EGU22-852, updated on 26 Mar 2022
https://doi.org/10.5194/egusphere-egu22-852
EGU General Assembly 2022
© Author(s) 2022. This work is distributed under
the Creative Commons Attribution 4.0 License.

The inclusion of ice model uncertainty in 3D Glacial Isostatic Adjustment modelling: a case study from the Russian Arctic

Tanghua Li1, W. Richard Peltier2, Gordan Stuhne2, Nicole Khan3, Alisa Baranskaya4,5, Timothy Shaw1, Patrick Wu6, and Benjamin Horton1,7
Tanghua Li et al.
  • 1Earth Observatory of Singapore, Nanyang Technological University, Singapore
  • 2Department of Physics, University of Toronto, Canada
  • 3Department of Earth Sciences and Swire Institute of Marine Science, University of Hong Kong, Hong Kong
  • 4Laboratory of Geoecology of the North, Lomonosov Moscow State University, Russia
  • 5Institute of geography RAS, Moscow, Russia
  • 6Department of Geoscience, University of Calgary, Canada
  • 7Asian School of the Environment, Nanyang Technological University, Singapore

The western Russian Arctic was partially covered by the Eurasian ice sheet complex during the Last Glacial Maximum (~26 ka BP) and is a focus area for Glacial Isostatic Adjustment (GIA) studies. However, there have been few GIA studies conducted in the Russian Arctic due to the lack of high quality deglacial relative sea-level (RSL) data. Recently, Baranskaya et al. (2018) released a quality-controlled deglacial RSL database for the Russian Arctic that consists of ~400 sea-level index points and ~250 marine and terrestrial limiting data that constrain RSL since 20 ka BP. Here, we use the RSL database to constrain the 3D Earth structure beneath the Russian Arctic, with consideration of the uncertainty in ice model ICE-7G_NA, which is assessed via iteratively refining the ice model with fixed 1D Earth model to achieve a best fit with the RSL data. Also, the uncertainties in 3D Earth parameters and RSL predictions are investigated.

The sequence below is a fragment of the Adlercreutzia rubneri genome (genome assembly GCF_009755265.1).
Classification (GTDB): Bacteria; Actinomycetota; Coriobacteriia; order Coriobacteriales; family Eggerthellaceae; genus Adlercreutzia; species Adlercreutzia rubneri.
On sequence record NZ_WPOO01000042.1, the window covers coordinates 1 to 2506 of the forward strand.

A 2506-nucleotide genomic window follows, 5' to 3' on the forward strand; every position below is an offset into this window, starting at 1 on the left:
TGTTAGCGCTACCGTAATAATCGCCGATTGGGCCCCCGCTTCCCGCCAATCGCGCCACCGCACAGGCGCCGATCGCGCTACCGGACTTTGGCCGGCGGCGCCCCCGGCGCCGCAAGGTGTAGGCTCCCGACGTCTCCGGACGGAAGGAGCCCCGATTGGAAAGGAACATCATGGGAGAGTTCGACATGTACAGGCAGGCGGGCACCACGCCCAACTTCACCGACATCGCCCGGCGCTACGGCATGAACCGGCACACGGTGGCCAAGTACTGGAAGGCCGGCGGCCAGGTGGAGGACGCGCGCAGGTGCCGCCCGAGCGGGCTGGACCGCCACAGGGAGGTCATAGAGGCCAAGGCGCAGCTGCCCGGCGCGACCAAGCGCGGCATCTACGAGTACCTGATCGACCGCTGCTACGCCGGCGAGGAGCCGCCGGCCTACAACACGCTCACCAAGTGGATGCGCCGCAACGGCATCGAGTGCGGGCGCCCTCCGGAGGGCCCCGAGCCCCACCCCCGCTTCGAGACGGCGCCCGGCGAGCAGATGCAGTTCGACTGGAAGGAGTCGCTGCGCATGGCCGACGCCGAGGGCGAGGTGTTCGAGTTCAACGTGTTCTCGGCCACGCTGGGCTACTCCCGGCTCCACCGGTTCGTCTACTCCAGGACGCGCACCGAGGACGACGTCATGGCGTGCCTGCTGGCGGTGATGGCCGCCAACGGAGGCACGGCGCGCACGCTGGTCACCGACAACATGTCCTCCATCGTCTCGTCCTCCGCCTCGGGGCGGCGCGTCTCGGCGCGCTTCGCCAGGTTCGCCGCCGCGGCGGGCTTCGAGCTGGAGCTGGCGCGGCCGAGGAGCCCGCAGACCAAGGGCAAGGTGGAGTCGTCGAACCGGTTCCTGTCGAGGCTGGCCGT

We find an optimal 3D Earth model (Vis3D) improves the fit with the deglacial RSL data compared with the VM7 1D model when fixed with the ICE-7G_NA ice model. Similarly, we show improved fit in the White Sea area, where 1D model shows notable misfits, with the refined ice model ICE-7G_WSR when fixed with VM7 Earth model. The comparable fits of ICE-7G_NA (Vis3D) and ICE-7G_WSR (VM7) implies that the uncertainty in the ice model might be improperly mapped into 3D viscosity structure when a fixed ice model is employed. Furthermore, fixed with refined ice model ICE-7G_WSR, we find an optimal 3D Earth model (Vis3D_R), which fits better than ICE-7G_WSR (VM7), and the magnitude of lateral heterogeneity decreases significantly from Vis3D to Vis3D_R.  We conclude that uncertainty in the ice model needs to be considered in 3D GIA studies.

How to cite: Li, T., Peltier, W. R., Stuhne, G., Khan, N., Baranskaya, A., Shaw, T., Wu, P., and Horton, B.: The inclusion of ice model uncertainty in 3D Glacial Isostatic Adjustment modelling: a case study from the Russian Arctic, EGU General Assembly 2022, Vienna, Austria, 23–27 May 2022, EGU22-852, https://doi.org/10.5194/egusphere-egu22-852, 2022.

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